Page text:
A recent article on ReadWriteWeb reminded me of one of the more annoying sources of noise about cloud computing – the double standards of US government agencies and companies around cloud data residency. On the one hand US government agencies complain that other countries are discriminating against its cloud service providers by raising legitimate concerns about data privacy in the US, while at the same time as making Google create special government clouds which keep all data in the US.
In a similar vein, US-based cloud providers (such as Microsoft and Google) claim that data residency is not an issue when talking to customers in other countries. When they talk to US customers, however, it is a very different story. Their sales pitch is based around the customer not having to worry about data residency because all of their services are hosted in the US.
At the root of this double standard are the legitimate concerns of cloud customers around US national security legislation, and weak US privacy law, which means that they would prefer locally based providers, or providers in countries which have appropriate levels of legal protection. The US, on the other hand, pursues a purely self-interested agenda around US economic interests.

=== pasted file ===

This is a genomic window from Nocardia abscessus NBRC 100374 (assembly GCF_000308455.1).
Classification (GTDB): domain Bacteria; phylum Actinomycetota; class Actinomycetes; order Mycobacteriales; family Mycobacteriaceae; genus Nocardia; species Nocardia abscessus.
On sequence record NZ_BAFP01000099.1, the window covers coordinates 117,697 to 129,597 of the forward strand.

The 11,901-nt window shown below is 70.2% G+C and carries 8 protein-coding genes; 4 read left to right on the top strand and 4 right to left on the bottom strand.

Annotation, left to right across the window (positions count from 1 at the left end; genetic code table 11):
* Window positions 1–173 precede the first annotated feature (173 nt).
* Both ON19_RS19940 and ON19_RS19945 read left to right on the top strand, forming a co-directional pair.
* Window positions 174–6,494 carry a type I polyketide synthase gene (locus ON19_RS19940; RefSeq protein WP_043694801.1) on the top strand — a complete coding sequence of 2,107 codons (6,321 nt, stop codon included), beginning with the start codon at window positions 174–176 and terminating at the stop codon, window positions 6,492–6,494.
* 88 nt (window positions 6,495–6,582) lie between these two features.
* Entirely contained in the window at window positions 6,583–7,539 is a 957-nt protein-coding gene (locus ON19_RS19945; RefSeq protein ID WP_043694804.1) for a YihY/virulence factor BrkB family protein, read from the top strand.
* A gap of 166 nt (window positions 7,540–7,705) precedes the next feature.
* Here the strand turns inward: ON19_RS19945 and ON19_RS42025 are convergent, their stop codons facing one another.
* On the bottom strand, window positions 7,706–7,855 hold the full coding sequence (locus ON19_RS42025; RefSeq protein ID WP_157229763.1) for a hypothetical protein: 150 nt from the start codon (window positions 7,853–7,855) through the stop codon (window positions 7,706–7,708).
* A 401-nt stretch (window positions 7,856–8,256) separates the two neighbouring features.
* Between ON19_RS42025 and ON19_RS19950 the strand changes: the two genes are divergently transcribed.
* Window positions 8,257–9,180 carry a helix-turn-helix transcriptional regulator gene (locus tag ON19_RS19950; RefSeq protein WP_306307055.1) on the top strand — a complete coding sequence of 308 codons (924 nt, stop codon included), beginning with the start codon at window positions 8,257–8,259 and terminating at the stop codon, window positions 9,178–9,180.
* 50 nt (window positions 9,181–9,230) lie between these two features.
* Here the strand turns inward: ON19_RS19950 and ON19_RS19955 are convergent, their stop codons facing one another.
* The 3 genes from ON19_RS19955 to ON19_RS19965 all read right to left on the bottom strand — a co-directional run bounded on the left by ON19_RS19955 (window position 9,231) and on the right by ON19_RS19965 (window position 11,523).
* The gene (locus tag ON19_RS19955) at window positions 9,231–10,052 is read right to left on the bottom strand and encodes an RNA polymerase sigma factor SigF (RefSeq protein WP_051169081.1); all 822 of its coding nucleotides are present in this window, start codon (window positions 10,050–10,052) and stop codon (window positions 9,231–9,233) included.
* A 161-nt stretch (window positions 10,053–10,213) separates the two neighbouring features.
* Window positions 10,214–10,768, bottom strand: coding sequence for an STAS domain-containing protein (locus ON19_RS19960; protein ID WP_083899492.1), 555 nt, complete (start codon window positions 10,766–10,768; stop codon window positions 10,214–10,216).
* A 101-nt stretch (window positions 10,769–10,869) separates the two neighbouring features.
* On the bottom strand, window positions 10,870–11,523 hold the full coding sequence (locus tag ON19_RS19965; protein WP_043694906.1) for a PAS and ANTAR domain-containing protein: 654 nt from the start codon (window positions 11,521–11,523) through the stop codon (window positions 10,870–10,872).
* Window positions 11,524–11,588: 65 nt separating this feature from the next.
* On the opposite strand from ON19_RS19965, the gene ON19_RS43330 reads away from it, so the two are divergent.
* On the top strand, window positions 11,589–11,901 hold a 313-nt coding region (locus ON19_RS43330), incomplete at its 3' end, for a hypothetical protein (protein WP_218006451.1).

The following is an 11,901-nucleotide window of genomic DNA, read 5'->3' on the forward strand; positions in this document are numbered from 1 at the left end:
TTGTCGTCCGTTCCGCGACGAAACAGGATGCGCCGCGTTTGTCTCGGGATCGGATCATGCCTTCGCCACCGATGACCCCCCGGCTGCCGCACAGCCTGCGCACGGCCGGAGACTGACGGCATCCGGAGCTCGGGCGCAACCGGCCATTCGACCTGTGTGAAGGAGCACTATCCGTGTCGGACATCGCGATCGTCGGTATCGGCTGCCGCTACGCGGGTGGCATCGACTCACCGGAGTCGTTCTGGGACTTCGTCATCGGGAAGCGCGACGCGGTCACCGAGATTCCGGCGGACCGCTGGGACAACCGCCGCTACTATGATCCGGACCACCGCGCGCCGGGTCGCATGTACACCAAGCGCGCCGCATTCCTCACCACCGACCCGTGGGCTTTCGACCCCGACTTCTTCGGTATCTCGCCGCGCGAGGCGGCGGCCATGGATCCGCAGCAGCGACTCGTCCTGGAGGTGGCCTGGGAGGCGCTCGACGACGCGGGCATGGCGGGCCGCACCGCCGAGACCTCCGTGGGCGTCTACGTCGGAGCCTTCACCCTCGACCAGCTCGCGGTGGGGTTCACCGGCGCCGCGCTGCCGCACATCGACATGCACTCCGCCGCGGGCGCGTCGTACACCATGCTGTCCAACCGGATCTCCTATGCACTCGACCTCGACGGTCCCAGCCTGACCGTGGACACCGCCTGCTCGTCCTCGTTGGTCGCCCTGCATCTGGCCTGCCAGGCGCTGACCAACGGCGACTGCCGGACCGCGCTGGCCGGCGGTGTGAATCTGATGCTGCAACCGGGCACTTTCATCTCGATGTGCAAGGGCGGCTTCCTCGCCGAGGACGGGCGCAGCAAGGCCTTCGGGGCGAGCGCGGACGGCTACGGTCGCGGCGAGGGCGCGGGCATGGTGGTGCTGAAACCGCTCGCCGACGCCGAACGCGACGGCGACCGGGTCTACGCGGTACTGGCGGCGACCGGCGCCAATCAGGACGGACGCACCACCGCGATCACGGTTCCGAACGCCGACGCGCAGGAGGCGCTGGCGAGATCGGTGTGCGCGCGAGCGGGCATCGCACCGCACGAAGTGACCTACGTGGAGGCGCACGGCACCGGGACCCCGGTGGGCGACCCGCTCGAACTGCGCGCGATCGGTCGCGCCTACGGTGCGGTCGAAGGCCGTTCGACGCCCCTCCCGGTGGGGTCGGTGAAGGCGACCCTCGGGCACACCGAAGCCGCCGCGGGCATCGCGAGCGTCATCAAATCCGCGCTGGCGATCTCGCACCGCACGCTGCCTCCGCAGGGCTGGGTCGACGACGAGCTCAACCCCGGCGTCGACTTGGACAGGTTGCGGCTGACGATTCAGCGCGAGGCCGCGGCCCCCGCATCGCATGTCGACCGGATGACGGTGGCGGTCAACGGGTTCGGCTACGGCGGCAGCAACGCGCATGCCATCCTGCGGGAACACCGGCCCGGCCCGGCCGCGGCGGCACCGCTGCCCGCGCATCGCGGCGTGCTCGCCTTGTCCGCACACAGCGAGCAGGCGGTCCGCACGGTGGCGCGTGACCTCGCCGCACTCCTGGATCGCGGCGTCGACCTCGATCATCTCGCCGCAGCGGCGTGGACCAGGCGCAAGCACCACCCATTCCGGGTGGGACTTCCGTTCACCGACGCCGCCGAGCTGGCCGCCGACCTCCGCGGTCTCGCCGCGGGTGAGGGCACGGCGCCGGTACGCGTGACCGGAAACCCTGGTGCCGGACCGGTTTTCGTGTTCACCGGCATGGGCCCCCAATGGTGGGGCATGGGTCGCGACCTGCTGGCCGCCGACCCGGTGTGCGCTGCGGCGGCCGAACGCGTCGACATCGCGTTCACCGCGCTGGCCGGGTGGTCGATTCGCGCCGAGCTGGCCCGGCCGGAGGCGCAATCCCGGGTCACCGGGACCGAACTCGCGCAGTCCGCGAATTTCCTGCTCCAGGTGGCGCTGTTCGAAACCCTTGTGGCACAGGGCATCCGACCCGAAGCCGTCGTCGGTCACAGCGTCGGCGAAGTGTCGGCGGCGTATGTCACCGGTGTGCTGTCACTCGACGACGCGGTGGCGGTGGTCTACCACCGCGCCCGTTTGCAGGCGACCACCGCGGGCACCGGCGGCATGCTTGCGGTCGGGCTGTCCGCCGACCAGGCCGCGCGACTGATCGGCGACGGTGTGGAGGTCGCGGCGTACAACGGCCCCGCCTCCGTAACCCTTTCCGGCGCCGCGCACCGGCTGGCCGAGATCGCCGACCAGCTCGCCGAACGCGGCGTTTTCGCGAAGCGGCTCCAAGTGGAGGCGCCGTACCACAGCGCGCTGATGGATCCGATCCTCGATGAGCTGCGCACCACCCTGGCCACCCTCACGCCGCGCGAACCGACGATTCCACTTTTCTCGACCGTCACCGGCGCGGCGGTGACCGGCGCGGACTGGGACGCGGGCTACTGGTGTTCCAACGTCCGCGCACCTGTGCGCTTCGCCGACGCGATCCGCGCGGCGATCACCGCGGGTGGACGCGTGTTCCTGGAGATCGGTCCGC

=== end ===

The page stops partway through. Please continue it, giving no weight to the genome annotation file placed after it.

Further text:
This is a bigger issue for smaller countries, such as New Zealand, which are unlikely to have major cloud hosting facilities present. The benefits of cloud computing are such that potential customers in these countries really do want to take advantage of cloud computing, but these concerns are holding them back. Until these issues are addressed, either these potential customers will lag in their adoption of cloud services, or they will be faced with the costs of additional security controls.